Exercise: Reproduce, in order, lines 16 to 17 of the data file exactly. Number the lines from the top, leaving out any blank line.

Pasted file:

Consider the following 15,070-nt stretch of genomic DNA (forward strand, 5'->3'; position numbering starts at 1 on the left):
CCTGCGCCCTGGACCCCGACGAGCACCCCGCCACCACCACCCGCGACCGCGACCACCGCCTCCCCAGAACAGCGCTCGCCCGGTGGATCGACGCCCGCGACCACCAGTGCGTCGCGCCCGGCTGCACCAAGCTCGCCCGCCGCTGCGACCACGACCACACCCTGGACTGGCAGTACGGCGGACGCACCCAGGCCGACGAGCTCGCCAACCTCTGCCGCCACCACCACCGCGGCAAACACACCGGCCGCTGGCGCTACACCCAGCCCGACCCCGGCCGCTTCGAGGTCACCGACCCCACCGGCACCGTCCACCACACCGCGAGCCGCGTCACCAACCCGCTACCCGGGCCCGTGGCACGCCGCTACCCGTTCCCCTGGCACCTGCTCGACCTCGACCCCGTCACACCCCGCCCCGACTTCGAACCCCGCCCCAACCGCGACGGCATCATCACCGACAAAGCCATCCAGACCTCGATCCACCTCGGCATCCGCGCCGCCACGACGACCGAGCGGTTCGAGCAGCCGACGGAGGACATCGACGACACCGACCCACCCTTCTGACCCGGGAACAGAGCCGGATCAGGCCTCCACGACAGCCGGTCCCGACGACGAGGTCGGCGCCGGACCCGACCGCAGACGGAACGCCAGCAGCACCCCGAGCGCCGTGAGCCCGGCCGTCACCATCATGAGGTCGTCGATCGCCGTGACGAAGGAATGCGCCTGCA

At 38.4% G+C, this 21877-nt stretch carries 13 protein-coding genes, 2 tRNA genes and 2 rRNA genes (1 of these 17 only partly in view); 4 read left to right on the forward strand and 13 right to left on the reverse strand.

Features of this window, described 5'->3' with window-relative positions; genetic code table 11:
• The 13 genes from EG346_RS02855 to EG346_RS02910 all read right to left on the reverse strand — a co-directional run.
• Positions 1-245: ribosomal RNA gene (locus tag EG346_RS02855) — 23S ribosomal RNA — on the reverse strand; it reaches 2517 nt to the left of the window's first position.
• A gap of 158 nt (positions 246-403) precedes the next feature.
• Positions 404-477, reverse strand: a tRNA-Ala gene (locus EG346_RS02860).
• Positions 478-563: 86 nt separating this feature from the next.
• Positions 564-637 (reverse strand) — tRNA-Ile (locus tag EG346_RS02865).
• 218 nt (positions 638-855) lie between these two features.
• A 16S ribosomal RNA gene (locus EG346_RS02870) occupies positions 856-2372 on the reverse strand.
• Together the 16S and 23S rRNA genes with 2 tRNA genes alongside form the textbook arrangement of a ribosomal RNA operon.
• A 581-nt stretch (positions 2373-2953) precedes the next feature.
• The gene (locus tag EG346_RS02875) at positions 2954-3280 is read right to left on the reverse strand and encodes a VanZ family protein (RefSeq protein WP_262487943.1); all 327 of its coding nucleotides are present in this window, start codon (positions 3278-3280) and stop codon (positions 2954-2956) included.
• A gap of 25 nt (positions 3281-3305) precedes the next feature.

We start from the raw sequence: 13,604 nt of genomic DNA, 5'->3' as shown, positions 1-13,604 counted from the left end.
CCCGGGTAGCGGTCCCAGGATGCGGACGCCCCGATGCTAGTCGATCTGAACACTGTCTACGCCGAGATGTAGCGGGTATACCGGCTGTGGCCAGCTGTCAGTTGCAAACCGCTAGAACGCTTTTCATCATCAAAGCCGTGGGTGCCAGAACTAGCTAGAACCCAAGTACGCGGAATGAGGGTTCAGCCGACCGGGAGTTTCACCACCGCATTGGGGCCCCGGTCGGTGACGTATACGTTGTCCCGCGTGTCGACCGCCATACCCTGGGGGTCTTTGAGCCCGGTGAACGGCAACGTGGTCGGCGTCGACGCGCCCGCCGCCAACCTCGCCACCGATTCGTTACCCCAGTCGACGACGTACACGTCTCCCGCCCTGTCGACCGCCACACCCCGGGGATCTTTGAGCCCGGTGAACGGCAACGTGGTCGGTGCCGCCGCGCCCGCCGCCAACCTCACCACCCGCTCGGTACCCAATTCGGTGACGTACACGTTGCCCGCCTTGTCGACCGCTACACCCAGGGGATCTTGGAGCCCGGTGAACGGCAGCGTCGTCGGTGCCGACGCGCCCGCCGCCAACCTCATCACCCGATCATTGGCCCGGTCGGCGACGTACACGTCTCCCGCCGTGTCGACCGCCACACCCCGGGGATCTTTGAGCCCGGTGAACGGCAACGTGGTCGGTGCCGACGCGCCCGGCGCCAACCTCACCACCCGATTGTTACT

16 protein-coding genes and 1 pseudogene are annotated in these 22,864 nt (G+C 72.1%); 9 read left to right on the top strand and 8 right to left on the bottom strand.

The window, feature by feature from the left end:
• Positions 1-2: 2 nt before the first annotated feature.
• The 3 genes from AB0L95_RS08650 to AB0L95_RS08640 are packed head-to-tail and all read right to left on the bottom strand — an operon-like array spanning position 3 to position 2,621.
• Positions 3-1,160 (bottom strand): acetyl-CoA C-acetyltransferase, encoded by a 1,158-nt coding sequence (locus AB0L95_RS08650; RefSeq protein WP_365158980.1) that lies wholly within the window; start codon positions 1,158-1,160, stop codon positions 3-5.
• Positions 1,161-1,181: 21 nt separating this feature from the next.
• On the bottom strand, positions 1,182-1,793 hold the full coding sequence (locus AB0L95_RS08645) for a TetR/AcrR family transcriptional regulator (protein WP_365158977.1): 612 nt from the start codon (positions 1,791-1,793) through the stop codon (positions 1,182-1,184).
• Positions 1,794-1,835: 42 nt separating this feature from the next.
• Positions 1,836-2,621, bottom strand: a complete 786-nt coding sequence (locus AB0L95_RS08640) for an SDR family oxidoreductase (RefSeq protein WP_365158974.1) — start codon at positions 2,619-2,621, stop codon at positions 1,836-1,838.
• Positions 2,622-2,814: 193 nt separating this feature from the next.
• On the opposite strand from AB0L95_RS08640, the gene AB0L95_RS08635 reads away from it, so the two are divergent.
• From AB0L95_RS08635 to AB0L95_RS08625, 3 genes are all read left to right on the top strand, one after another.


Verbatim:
• A gap of 25 nt (positions 3281-3305) precedes the next feature.

We start from the raw sequence: 13,604 nt of genomic DNA, 5'->3' as shown, positions 1-13,604 counted from the left end.